Today marks the deadline for various groups—including those representing agriculture—to submit their recommendations to Congress’s “super committee”, whose task of trimming our nation’s budget by $1.5 trillion over the next 10 years will undoubtedly impact the food we eat.
As we head into the season of super suppers, Congress is preparing for some hard conversations about what’s for dinner. In August, when our government almost shut down because Congress couldn’t agree on how to balance our budget—they came up with the idea of a “super committee” aka. the Joint Select Committee on Deficit Reduction to decide which programs to save and which to scrap—including those that impact the food we eat. Between now and Thanksgiving, this group of 6 Democrats and 6 Republicans will come to the table with the task of trimming our budget by $1.5 trillion over the next 10 years.
Today marks the deadline for various groups—including those representing agriculture—to submit their recommendations to the super committee. If they can’t reach consensus on an action plan by Nov. 23, automatic across-the-board cuts will kick in to the tune of $1.2 trillion—affecting everything from defense to healthcare. If they are able to come to an agreement, Congress will make the final vote to approve the super committee’s proposal on Dec. 23.
We’re on our toes. On the chopping block are some of the programs that make it easier for all of us to eat good, clean, and fair food:
• SNAP (aka food stamps)
• Conservation programs—such as Value Added Producer Grants for small producers, grants for organic fruit and vegetable production, and funding for community food projects
But there’s an opportunity here! Also on the chopping block—for the first time in history—are programs that make it easier to eat overprocessed foods that are bad for us and the planet. We’re talking about direct subsidies for commodity crops (like corn, soy, wheat, etc) in particular. This is a critical moment for the future of food and we want Congress to do the right thing: save the programs that promote good, clean, and fair food and scrap the ones that promote an unhealthy, unsustainable America.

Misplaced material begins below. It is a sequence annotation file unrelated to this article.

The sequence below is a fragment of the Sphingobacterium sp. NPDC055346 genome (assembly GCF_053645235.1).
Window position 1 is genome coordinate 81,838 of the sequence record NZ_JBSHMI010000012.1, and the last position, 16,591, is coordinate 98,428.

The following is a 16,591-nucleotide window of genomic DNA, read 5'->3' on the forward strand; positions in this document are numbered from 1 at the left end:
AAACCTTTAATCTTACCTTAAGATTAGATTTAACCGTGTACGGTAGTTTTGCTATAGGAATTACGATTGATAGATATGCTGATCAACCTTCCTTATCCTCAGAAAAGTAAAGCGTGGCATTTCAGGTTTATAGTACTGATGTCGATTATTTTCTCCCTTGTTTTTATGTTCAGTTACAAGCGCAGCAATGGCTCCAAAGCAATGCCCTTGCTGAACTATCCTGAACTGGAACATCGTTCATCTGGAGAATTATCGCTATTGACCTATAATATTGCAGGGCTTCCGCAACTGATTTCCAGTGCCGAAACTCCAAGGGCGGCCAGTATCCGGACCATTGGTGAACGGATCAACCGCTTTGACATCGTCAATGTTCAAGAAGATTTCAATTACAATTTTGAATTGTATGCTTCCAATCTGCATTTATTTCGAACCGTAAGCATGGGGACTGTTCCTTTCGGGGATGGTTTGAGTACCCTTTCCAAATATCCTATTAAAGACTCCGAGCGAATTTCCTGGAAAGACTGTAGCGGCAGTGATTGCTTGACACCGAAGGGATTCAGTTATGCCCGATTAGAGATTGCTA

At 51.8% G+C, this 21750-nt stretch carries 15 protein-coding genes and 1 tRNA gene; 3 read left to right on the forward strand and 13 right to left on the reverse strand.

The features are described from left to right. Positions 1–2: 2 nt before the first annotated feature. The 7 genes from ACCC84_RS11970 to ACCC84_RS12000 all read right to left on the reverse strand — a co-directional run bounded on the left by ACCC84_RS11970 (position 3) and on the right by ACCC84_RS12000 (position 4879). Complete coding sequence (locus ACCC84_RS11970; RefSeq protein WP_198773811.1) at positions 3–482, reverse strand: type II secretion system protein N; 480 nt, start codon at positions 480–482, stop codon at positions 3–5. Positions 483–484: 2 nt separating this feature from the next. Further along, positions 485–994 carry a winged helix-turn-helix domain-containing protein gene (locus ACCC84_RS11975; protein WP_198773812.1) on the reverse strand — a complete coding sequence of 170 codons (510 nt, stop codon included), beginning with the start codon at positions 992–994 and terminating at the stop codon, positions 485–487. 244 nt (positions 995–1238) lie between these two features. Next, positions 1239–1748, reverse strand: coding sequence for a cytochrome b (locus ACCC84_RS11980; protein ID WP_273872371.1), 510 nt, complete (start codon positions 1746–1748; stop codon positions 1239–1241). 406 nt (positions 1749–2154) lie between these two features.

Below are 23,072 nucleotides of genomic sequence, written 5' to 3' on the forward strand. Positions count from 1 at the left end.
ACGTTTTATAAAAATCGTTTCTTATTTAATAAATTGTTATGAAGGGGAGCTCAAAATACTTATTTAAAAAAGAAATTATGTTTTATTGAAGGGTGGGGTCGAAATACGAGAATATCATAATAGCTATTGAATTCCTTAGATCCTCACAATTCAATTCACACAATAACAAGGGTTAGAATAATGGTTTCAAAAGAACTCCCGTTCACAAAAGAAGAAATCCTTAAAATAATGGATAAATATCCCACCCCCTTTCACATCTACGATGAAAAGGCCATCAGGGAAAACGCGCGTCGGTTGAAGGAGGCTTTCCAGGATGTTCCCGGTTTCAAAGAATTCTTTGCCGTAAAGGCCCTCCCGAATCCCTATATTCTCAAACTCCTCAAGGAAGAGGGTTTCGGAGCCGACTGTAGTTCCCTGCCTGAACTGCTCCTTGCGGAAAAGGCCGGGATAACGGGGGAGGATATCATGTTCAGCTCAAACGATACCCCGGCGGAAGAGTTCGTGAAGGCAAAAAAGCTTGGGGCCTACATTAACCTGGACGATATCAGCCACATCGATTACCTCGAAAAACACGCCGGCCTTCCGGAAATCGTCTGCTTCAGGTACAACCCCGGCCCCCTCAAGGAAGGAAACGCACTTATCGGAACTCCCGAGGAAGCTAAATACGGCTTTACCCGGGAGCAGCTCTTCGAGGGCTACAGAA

While the politics of spending cuts and tax increases can get a bit messy on the Hill, one thing is clear: We can’t afford to skimp on keeping America nourished and healthy. Last month, when 30,000 people took the $5 Challenge—to cook Slow Food for less than it costs to buy fast food—we saw a nation ready for change. We need policy that makes it easier for everyone to grow and eat food that reflect our values: food that’s good for the people who eat it, good for the farm and food workers who produce it, and good for the planet. So will the super committee be the super heroes or super villains for better food and farming?
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Posted on Fri, October 14, 2011 by Slow Food USA